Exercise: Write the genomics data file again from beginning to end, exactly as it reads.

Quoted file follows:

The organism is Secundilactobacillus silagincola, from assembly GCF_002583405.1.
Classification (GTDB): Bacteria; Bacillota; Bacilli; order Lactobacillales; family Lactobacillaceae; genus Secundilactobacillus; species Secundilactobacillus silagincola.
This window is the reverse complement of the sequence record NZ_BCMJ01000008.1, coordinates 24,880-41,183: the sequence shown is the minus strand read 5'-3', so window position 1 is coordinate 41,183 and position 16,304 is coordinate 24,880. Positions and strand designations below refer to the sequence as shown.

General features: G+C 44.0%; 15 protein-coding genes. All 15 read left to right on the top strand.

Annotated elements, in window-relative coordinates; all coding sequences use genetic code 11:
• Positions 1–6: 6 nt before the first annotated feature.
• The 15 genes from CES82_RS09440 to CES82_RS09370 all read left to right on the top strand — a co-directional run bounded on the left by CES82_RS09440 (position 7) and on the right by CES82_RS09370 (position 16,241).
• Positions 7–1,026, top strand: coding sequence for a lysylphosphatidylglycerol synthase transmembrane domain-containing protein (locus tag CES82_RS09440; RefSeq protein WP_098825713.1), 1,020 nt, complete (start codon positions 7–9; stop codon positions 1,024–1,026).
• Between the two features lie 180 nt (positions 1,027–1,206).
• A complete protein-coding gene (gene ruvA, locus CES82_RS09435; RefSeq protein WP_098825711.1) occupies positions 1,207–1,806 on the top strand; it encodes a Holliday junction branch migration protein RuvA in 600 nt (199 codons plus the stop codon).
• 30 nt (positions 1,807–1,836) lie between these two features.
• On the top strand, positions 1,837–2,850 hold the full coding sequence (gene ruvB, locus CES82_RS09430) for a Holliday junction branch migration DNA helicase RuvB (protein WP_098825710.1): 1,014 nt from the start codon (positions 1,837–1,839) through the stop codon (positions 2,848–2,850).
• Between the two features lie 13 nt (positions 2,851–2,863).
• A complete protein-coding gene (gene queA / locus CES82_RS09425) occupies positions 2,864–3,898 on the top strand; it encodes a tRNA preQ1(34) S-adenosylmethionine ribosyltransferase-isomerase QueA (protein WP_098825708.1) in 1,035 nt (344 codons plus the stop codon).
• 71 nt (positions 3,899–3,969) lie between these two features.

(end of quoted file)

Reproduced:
The organism is Secundilactobacillus silagincola, from assembly GCF_002583405.1.
Classification (GTDB): Bacteria; Bacillota; Bacilli; order Lactobacillales; family Lactobacillaceae; genus Secundilactobacillus; species Secundilactobacillus silagincola.
This window is the reverse complement of the sequence record NZ_BCMJ01000008.1, coordinates 24,880-41,183: the sequence shown is the minus strand read 5'-3', so window position 1 is coordinate 41,183 and position 16,304 is coordinate 24,880. Positions and strand designations below refer to the sequence as shown.

General features: G+C 44.0%; 15 protein-coding genes. All 15 read left to right on the top strand.

Annotated elements, in window-relative coordinates; all coding sequences use genetic code 11:
• Positions 1–6: 6 nt before the first annotated feature.
• The 15 genes from CES82_RS09440 to CES82_RS09370 all read left to right on the top strand — a co-directional run bounded on the left by CES82_RS09440 (position 7) and on the right by CES82_RS09370 (position 16,241).
• Positions 7–1,026, top strand: coding sequence for a lysylphosphatidylglycerol synthase transmembrane domain-containing protein (locus tag CES82_RS09440; RefSeq protein WP_098825713.1), 1,020 nt, complete (start codon positions 7–9; stop codon positions 1,024–1,026).
• Between the two features lie 180 nt (positions 1,027–1,206).
• A complete protein-coding gene (gene ruvA, locus CES82_RS09435; RefSeq protein WP_098825711.1) occupies positions 1,207–1,806 on the top strand; it encodes a Holliday junction branch migration protein RuvA in 600 nt (199 codons plus the stop codon).
• 30 nt (positions 1,807–1,836) lie between these two features.
• On the top strand, positions 1,837–2,850 hold the full coding sequence (gene ruvB, locus CES82_RS09430) for a Holliday junction branch migration DNA helicase RuvB (protein WP_098825710.1): 1,014 nt from the start codon (positions 1,837–1,839) through the stop codon (positions 2,848–2,850).
• Between the two features lie 13 nt (positions 2,851–2,863).
• A complete protein-coding gene (gene queA / locus CES82_RS09425) occupies positions 2,864–3,898 on the top strand; it encodes a tRNA preQ1(34) S-adenosylmethionine ribosyltransferase-isomerase QueA (protein WP_098825708.1) in 1,035 nt (344 codons plus the stop codon).
• 71 nt (positions 3,899–3,969) lie between these two features.